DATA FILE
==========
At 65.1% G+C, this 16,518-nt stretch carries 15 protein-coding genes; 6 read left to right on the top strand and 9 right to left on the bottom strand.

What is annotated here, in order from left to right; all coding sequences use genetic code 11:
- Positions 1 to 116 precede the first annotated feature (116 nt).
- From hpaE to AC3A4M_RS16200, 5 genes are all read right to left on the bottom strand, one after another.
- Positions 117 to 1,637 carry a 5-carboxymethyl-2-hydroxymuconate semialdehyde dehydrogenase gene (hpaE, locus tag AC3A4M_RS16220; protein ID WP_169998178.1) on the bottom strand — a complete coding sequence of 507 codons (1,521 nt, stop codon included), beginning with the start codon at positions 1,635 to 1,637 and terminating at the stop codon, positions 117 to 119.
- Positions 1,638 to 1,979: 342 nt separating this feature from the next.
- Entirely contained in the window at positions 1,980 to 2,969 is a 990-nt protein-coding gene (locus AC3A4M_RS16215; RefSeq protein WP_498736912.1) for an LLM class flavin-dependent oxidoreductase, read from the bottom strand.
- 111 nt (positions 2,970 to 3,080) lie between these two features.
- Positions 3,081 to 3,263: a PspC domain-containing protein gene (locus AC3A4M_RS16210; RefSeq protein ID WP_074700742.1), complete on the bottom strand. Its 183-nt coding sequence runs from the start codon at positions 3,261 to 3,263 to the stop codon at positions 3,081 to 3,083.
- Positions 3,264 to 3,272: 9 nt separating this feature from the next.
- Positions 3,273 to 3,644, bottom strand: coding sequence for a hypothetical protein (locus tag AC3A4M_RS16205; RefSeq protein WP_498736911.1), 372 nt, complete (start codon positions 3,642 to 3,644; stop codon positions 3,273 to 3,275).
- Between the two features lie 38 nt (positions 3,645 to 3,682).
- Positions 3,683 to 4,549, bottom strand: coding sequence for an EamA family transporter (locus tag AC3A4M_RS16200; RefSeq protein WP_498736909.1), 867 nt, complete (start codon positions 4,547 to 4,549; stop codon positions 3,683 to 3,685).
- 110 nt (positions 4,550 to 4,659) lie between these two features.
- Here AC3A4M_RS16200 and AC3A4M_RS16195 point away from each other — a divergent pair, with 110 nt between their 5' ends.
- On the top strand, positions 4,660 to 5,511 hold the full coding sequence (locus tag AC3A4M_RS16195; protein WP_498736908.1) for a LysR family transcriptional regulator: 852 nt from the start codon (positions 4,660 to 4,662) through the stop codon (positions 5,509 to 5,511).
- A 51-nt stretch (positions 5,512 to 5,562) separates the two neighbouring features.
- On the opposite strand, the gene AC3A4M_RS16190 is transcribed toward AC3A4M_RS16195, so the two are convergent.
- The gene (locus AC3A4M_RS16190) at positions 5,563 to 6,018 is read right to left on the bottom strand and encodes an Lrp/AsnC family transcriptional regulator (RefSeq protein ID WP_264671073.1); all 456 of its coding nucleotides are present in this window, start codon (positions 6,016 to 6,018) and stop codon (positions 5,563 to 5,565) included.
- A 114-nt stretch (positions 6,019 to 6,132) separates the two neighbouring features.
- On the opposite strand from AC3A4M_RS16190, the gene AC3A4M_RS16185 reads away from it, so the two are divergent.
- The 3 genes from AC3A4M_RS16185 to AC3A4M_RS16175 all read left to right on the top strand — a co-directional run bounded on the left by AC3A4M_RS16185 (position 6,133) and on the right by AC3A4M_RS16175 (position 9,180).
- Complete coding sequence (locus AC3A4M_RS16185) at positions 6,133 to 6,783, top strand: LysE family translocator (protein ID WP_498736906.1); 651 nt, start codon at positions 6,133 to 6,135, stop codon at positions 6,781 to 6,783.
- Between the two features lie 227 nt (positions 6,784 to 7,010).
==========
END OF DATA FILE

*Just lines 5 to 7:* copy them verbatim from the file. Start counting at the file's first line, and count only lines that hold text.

- Positions 117 to 1,637 carry a 5-carboxymethyl-2-hydroxymuconate semialdehyde dehydrogenase gene (hpaE, locus tag AC3A4M_RS16220; protein ID WP_169998178.1) on the bottom strand — a complete coding sequence of 507 codons (1,521 nt, stop codon included), beginning with the start codon at positions 1,635 to 1,637 and terminating at the stop codon, positions 117 to 119.
- Positions 1,638 to 1,979: 342 nt separating this feature from the next.
- Entirely contained in the window at positions 1,980 to 2,969 is a 990-nt protein-coding gene (locus AC3A4M_RS16215; RefSeq protein WP_498736912.1) for an LLM class flavin-dependent oxidoreductase, read from the bottom strand.